Second Hand Ticking: Most Rolex watches tick four to six times per second. This makes it look like the hand is gently swirling around the face rather than stuttering by. If you can tell the secondhand is ticking, it’s probably a fake Rolex.
Serial Numbers: Every Rolex watch has a serial number etched into it. If you don’t see a serial number or it looks tacky, it’s a fake.
Weight: Rolexes are made of heavy metals and so they have a hefty weight to them. Make sure the Rolex you’re eyeing packs a bit of a punch when you hold it.
Waterproof: All Rolex watches are waterproof — some more than others. If you’re about to pull the trigger on a Rolex watch that you’re not buying from a verified Rolex retailer, ask the vendor if you can dunk the timepiece in a glass of water. If they wince or refuse, that watch is a fake.
The Face: There should be no scratches, off lettering, unevenness or other flaw no matter how minute. Rolex watches are built to withstand tough conditions, and the face is designed with extreme meticulousness. If something looks off in the face, it’s not a glitch — it’s a fraud.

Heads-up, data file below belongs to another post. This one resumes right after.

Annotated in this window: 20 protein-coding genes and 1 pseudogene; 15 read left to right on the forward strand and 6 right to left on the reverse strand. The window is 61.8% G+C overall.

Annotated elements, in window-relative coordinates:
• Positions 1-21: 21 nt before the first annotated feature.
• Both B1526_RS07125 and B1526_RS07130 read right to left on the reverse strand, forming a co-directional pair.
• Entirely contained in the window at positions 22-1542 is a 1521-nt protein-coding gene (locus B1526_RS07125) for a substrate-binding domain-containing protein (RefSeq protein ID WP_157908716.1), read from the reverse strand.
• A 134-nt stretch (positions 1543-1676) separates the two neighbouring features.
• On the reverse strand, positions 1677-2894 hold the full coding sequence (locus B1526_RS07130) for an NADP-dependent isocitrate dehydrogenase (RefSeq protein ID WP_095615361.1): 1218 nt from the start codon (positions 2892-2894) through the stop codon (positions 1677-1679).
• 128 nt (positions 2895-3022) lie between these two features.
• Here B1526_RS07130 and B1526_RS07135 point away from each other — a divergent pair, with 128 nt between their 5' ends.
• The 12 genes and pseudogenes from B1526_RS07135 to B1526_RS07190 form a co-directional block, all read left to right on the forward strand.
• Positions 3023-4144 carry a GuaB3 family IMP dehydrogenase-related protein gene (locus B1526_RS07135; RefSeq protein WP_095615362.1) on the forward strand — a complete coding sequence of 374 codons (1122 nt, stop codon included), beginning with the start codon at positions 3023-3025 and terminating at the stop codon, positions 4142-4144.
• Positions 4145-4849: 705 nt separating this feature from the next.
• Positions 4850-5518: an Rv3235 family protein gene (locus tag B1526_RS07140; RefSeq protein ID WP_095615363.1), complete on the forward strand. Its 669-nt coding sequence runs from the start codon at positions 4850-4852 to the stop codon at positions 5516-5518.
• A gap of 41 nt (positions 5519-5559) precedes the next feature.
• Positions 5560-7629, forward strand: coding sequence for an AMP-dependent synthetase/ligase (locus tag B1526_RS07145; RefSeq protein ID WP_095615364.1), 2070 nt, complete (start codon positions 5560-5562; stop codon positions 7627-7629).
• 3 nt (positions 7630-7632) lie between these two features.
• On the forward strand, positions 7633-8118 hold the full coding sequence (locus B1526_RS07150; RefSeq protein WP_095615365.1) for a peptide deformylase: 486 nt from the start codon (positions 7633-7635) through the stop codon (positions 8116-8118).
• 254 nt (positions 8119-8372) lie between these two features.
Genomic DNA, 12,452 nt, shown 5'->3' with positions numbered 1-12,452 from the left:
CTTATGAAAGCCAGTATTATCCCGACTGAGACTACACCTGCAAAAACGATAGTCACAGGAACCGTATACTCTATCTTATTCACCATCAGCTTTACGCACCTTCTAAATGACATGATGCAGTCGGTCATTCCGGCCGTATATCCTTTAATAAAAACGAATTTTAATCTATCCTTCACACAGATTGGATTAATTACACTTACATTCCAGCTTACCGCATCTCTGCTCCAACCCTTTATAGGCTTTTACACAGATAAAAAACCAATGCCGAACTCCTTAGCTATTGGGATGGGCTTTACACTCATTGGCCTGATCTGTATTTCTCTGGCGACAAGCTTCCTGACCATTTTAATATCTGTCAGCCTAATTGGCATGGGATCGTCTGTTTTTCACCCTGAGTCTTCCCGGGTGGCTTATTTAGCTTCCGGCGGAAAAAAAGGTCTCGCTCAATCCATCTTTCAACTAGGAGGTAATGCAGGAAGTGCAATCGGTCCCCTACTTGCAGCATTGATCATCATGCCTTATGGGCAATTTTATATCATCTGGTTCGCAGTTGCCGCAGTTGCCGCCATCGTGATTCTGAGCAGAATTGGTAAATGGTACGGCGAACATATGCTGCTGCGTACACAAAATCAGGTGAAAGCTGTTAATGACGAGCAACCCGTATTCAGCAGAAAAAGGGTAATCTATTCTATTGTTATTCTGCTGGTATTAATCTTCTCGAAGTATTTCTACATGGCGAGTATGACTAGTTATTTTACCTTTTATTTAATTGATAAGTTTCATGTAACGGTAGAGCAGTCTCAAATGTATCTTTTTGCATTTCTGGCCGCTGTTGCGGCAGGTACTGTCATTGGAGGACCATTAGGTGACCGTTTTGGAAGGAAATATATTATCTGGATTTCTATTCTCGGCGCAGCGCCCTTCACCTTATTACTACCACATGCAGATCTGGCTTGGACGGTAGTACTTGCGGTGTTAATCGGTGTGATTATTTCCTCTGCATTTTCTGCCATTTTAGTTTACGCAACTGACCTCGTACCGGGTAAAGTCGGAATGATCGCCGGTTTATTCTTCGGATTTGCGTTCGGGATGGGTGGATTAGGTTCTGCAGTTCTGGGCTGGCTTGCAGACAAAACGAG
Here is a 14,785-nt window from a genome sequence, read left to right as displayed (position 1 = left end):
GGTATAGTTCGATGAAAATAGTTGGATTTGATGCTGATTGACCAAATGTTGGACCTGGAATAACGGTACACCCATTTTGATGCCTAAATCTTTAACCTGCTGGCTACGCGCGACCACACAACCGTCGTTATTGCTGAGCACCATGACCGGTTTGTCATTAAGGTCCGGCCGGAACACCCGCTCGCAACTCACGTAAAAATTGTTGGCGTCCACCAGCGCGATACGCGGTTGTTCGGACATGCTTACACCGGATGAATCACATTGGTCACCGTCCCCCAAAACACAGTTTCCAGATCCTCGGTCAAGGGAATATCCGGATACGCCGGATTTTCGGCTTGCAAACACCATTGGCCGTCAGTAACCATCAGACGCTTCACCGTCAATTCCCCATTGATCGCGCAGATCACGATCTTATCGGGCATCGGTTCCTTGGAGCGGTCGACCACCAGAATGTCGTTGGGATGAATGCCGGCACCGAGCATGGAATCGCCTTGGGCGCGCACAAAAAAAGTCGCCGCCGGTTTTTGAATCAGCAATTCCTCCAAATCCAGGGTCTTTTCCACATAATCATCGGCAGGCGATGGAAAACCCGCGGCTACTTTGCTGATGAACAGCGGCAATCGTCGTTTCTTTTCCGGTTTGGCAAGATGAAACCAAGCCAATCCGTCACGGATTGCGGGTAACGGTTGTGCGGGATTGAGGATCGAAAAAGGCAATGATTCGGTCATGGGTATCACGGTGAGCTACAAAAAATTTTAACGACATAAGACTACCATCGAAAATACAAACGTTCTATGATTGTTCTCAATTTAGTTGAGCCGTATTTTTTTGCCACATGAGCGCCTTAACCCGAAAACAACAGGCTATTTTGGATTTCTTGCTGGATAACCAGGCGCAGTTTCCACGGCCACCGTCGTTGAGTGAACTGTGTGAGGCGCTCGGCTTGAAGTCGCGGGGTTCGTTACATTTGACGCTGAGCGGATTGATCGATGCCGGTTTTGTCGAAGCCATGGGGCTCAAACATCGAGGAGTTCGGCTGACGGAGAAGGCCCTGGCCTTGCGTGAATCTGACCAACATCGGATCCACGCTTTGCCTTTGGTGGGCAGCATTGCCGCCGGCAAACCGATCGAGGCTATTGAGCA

Price: If it’s a deal that’s too good to be true, then it’s probably a lie.
Final Take: Is It Worth It To Buy a Rolex?
If you can spare as little as $5,000 or as much as $75,000, buying a new Rolex watch is definitely worth it. They are highly respected items that emanate authentic luxury and are solid investments as they get even more valuable over the years. They are, pardon the pun, timeless.
Rolex Watch FAQ
- How much is the cheapest Rolex watch?
- The cheapest new Rolex is around $5,000, but you can find some for cheaper if you search reputable vendors selling pre-owned Rolex watches. You might want to begin your search on eBay to get a sense of what is out there, but if you're going to make the buy, it's best to go to a reputable jeweler in person.
- How much should I expect to pay for a Rolex?
- Expect to pay anywhere between $3,000 and $75,000 on average -- but if you really want to splurge, some extremely rare models go for millions of dollars -- like the Paul Newman Daytona.
- Why are Rolex watches so expensive?
- Rolex watches are so expensive because they are one-of-a-kind timepieces that appreciate in value over time. Additionally, Rolex watches are in high demand, and though the company makes up to a million of them a year, that's not a lot when you consider how many millions of people want one of these elegant and inimitable watches. Additionally, Rolex watches often sell for more money as vintage items than they do new, making them smart long-term investments for collectors and newbies alike.
Information is accurate as of Sept. 6, 2022